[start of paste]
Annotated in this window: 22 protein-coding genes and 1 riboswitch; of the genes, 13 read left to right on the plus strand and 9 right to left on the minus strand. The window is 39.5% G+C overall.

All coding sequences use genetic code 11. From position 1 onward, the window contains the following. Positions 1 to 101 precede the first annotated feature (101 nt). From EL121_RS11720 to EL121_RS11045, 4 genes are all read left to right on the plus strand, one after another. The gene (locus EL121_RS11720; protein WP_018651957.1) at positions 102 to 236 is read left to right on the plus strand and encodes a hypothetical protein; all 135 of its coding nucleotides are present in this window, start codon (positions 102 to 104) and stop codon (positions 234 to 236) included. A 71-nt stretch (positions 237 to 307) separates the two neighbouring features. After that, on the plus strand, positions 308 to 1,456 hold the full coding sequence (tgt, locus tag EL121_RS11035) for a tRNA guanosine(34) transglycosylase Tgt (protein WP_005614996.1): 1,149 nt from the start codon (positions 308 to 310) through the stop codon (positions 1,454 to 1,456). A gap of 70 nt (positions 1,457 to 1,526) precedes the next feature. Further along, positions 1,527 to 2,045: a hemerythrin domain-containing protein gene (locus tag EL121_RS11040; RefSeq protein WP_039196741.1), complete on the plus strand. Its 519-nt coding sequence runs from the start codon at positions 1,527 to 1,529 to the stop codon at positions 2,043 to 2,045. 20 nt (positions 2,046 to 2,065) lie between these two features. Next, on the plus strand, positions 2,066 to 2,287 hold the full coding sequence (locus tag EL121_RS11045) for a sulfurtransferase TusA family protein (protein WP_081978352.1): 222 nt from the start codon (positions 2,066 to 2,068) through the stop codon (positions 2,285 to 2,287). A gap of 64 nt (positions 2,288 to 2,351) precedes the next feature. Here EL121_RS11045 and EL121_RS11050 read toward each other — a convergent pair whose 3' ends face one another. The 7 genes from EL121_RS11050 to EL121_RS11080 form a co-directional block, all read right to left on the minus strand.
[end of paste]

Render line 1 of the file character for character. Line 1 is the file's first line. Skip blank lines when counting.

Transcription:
Annotated in this window: 22 protein-coding genes and 1 riboswitch; of the genes, 13 read left to right on the plus strand and 9 right to left on the minus strand. The window is 39.5% G+C overall.